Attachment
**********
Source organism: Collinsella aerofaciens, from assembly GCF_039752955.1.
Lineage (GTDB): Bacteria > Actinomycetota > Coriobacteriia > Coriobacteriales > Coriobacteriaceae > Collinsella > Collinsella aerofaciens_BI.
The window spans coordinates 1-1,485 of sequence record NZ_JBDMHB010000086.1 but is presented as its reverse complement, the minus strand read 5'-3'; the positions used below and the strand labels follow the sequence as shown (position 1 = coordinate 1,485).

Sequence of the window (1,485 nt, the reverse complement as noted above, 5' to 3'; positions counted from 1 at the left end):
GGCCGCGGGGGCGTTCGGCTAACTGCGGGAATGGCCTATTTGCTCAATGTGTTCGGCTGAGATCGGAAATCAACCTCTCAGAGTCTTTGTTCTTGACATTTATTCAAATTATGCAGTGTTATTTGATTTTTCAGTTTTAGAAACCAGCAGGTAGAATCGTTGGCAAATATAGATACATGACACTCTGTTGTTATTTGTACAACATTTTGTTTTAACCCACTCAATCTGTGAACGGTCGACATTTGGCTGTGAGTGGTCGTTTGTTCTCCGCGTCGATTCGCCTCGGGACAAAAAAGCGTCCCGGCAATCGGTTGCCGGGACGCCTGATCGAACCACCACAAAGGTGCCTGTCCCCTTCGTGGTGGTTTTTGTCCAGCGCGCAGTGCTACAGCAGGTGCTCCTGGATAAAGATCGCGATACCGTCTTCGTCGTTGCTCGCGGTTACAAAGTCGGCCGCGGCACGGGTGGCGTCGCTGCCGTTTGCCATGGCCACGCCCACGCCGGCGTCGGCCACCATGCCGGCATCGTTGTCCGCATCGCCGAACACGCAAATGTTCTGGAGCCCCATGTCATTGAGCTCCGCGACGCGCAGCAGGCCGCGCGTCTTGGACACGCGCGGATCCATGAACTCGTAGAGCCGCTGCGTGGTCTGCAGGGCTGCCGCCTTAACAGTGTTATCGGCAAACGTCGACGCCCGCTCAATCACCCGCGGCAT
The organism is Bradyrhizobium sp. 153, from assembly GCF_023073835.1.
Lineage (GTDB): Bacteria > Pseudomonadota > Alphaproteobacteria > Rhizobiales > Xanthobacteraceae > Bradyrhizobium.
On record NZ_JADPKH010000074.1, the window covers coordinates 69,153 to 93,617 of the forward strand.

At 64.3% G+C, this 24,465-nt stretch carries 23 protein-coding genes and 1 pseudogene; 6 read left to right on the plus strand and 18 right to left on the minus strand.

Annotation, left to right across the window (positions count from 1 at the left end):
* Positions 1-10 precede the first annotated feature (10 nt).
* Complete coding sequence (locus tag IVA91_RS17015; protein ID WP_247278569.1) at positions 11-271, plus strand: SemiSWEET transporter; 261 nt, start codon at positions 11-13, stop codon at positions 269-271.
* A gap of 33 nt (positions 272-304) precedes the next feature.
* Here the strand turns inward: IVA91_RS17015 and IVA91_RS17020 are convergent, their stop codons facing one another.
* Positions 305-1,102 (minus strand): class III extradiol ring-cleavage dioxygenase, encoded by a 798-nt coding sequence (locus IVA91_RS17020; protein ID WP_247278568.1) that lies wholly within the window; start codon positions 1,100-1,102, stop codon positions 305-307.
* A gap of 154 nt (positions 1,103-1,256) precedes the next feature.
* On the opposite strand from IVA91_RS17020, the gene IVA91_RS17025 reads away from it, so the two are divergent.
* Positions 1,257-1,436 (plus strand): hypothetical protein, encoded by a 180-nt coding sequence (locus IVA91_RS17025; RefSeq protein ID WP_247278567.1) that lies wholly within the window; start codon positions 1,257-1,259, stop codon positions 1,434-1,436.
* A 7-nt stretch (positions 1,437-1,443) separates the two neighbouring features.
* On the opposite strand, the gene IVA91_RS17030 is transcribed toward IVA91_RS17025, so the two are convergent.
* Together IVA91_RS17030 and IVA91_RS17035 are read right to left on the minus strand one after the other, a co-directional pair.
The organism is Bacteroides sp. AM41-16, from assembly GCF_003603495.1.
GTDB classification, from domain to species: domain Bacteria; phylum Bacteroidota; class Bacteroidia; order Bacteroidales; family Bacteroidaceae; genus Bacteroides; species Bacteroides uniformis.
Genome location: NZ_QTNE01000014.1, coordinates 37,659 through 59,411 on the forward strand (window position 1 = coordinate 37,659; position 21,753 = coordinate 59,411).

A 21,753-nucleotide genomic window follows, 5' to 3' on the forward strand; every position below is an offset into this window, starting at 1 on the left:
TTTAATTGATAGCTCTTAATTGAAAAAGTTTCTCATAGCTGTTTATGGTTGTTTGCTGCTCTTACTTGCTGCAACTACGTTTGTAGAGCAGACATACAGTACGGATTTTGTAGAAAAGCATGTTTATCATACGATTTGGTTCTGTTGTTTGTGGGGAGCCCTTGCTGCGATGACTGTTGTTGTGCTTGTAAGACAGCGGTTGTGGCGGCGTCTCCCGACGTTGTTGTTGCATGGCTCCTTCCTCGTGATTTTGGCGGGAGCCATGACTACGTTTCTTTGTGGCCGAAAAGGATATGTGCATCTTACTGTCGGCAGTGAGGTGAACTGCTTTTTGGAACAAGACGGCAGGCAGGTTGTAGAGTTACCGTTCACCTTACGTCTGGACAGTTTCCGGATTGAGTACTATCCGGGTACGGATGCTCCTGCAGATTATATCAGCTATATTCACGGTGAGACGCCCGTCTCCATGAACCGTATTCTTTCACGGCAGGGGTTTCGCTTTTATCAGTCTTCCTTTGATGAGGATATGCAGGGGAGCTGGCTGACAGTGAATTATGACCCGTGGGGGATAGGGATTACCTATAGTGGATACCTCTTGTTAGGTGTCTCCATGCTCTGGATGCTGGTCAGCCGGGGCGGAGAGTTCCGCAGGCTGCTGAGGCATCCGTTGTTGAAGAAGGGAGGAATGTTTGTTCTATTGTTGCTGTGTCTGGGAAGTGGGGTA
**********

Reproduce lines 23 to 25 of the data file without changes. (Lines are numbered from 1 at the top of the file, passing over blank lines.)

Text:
GTDB classification, from domain to species: domain Bacteria; phylum Bacteroidota; class Bacteroidia; order Bacteroidales; family Bacteroidaceae; genus Bacteroides; species Bacteroides uniformis.
Genome location: NZ_QTNE01000014.1, coordinates 37,659 through 59,411 on the forward strand (window position 1 = coordinate 37,659; position 21,753 = coordinate 59,411).

A 21,753-nucleotide genomic window follows, 5' to 3' on the forward strand; every position below is an offset into this window, starting at 1 on the left: